OCASCR Grant Deadline
January 28, 2022- Check the OCASCR website for more information.

The American Heart Association is accepting
grant and fellowship proposals
Click here for more information.
OCASCR scientist makes potential heart failure breakthough
OCASCR Scientist is the new co-leader for the
Cancer Biology Program at the Stephenson Cancer Center
Resham Bhattacharya, PhD, is the new co-leader for the OU Health Stephenson Cancer Center’s Cancer Biology Program. Dr. Bhattacharya is an accomplished scientist whose research encompasses cancer biology and vascular biology, leading to bench-to-bedside clinical translation. Her research activities have been funded by the National Cancer Institute, Department of Defense, and other national agencies. In her new role she will work with Cancer Biology Program co-leader Dr. Min Li to help promote and support cancer-focused basic and translational research at the Stephenson Cancer Center.
Spotlight on OCASCR Scientist

Matthew Walters, Ph.D.
Assistant Professor of Medicine
Department of Medicine
Section of Pulmonary, Critical Care & Sleep Medicine
University of Oklahoma Health Sciences Center
1.   What is the goal of your OCASCR project?
Chronic obstructive pulmonary disease (COPD) is a major cause of death in Oklahoma and the US. The disease is typically caused by cigarette smoking, which damages the airways and lung. Specialized epithelial cells (e.g., secretory and ciliated) line the airway providing a protective barrier to the outside world. A balance in the number of each cell type is critical to maintaining a healthy airway and lung. Cigarette smoking damages and alters the structure of the airway epithelial cell layer. In response to damage, resident adult stem/progenitor cells repair the airway epithelial cell layer by changing into the types of cells that need replacing, via a process termed “differentiation”. However, the stem/progenitor cells from people with COPD are defective and have an impaired capacity to repair and regenerate the airway epithelium correctly. This leads to epithelial remodeling, which has a significant negative impact on the health of people with COPD. The outcomes of my OCASCR project will give us a better understanding of how adult airway stem/progenitor cells from COPD patients are defective. In turn, this knowledge will help the development of new stem cell-based regenerative medicine therapies to repair damage to the airway epithelium and treat people with COPD.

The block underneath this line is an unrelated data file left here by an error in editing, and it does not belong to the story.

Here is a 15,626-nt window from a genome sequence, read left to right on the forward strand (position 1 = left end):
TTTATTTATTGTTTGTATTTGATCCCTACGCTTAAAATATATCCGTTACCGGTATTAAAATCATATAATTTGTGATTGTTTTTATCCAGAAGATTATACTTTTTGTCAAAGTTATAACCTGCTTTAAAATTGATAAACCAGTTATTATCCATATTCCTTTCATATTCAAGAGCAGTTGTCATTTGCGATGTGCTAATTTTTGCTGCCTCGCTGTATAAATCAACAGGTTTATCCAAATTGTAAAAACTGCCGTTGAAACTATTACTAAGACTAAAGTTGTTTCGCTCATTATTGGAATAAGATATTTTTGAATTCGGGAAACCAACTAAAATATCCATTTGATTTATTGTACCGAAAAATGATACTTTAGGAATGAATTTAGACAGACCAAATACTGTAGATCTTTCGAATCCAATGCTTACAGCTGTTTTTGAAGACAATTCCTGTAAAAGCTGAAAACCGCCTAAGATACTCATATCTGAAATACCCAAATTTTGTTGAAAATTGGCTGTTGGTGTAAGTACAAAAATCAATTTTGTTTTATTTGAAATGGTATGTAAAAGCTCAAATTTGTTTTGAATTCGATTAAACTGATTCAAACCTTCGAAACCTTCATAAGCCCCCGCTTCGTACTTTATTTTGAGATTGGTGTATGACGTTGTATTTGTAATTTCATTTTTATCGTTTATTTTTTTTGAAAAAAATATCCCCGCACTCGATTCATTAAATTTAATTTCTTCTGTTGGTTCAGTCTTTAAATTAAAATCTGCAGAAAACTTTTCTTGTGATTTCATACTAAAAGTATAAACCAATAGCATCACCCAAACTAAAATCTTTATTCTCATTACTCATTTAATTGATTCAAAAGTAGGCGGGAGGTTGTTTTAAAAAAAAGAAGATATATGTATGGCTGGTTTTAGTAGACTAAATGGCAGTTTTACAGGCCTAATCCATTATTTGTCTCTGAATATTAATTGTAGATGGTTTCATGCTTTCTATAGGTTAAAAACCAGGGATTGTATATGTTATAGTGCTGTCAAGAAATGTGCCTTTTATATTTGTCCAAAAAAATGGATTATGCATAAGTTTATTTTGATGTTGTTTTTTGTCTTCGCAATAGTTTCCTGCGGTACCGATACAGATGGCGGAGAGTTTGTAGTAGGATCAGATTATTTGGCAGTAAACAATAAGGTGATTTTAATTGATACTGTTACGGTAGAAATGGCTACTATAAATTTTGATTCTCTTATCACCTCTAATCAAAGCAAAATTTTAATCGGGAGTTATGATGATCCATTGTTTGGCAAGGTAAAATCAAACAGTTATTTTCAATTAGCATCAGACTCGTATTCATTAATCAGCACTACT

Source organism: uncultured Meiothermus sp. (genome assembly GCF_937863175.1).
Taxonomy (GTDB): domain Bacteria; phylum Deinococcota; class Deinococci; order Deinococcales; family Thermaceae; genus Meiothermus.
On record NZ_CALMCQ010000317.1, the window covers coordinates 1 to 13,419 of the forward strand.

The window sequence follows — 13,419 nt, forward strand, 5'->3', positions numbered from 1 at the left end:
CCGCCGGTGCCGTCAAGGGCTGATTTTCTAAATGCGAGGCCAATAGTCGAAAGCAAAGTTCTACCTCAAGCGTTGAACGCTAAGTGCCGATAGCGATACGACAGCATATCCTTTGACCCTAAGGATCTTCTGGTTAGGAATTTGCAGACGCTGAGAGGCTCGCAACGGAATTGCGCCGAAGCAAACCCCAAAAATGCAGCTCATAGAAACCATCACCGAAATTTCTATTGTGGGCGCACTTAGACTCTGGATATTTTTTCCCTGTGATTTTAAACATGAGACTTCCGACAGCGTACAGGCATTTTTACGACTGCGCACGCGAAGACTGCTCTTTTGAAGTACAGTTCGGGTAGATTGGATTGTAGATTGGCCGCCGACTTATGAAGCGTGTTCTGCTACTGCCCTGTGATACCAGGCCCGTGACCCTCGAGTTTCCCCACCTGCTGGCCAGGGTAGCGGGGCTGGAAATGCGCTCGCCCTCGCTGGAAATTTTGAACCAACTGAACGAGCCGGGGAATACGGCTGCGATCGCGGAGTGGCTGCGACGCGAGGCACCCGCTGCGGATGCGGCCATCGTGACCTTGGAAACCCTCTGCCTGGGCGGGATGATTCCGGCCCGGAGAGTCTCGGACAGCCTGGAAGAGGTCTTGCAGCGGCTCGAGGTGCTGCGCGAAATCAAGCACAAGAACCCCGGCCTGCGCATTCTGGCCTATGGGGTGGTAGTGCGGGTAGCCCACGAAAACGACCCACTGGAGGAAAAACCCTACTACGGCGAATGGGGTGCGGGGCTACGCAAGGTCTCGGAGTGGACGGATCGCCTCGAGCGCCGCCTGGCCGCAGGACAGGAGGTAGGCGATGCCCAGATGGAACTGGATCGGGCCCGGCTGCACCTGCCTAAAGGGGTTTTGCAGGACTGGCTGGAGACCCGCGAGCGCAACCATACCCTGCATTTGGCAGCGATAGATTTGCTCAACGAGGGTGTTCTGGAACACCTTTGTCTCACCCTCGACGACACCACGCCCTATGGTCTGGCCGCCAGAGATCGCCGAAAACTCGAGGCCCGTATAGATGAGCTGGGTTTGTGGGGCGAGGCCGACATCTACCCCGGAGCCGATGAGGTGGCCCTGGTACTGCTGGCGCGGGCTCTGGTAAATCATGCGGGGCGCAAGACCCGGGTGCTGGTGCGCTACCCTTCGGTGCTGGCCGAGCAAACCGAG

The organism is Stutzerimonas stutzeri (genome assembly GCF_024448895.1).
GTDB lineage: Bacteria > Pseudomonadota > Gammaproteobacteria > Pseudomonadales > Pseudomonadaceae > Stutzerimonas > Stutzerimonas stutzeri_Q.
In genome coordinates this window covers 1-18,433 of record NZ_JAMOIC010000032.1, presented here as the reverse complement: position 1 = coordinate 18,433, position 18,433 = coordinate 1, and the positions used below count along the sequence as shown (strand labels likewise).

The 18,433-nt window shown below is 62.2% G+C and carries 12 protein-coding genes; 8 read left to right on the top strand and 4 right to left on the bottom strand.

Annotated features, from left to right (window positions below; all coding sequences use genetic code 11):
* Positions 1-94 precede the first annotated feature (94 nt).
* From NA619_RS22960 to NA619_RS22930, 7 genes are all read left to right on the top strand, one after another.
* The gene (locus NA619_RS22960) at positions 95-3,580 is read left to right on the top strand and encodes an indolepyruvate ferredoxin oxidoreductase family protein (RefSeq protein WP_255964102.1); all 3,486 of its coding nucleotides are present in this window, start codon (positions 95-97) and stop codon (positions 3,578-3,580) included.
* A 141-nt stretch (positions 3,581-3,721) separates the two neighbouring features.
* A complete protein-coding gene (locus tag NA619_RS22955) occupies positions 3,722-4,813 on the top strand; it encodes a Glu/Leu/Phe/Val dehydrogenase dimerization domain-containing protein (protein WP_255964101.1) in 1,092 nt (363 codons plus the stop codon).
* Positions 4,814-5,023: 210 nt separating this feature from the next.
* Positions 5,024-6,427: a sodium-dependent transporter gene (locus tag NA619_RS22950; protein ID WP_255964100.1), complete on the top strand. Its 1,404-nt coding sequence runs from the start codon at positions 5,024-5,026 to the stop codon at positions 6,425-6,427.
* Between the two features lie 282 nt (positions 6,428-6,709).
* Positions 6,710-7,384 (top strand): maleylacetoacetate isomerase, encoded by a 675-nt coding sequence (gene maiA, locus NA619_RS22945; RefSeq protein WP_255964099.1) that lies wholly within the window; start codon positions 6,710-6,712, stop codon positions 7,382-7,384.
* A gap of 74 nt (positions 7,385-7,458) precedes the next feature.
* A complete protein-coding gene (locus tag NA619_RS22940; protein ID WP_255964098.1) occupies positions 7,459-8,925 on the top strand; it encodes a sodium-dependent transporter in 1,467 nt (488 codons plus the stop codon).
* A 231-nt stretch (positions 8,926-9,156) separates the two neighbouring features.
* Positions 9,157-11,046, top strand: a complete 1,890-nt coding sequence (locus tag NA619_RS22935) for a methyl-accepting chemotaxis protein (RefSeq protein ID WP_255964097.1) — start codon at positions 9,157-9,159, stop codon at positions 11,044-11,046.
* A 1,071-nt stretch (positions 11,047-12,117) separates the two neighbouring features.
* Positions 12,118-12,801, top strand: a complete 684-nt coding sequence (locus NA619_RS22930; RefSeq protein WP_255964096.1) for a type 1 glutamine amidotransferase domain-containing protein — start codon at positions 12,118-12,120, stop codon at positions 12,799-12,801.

2.   What is your training/scientific background?
My training encompasses virology, molecular biology and cell biology. Upon graduating with a Bachelor of Science in Genetics from the University of Liverpool, UK, I went on to earn a Ph.D. in Molecular Virology from the University of Leeds in 2004 studying the mechanisms regulating herpesvirus reactivation under the mentorship of Dr. Adrian Whitehouse. I then moved to the United States to undertake Postdoctoral training at Columbia University, in the laboratory of Dr. Saul Silverstein. My postdoctoral research continued on from my graduate studies and focused on characterizing the molecular and cellular mechanisms of virus-host interactions contributing to the regulation of herpesvirus lytic and latent infection. Upon completion of my postdoctoral training (and 1 year as an Assistant Research Scientist), I joined the Faculty at Weill Cornell Medical College as an Assistant Research Professor in the Department of Genetic Medicine working with Dr. Ronald Crystal performing research in the area of cigarette smoking and lung disease. In October 2016, I joined the Faculty in the Department of Medicine, Section of Pulmonary, Critical Care & Sleep Medicine at the University of Oklahoma Health Sciences Center (OUHSC) to establish my independent research program.
3.   What’s your most critical piece of research equipment in your lab? Why?
The most critical piece of research equipment in my laboratory is a BioRad CFX96 Real-Time PCR machine. This machine allows us to quantify gene expression levels of multiple cell-type specific markers in a single experiment using small amounts of sample from our stem/progenitor cell differentiation assays.
4.   What’s your favorite scientific meeting to attend? Why?
My favorite scientific meeting to attend is the “Lung Development, Injury and Repair" Gordon Research Conference. This is a 5-day meeting held every other year, which usually attracts ~100-150 scientists specialized in lung research. It is my favorite meeting because it is highly relevant to my research interests and it provides a great opportunity to network and establish collaborations with other investigators in the field.

Core Facilities
Check out the updated list of equipment that is available to all scientists in Oklahoma.
Have OCASCR News to Share?
Please send ideas for future newsletter items to Kelly Gentry (Kelly-Gentry@OCASCR.org).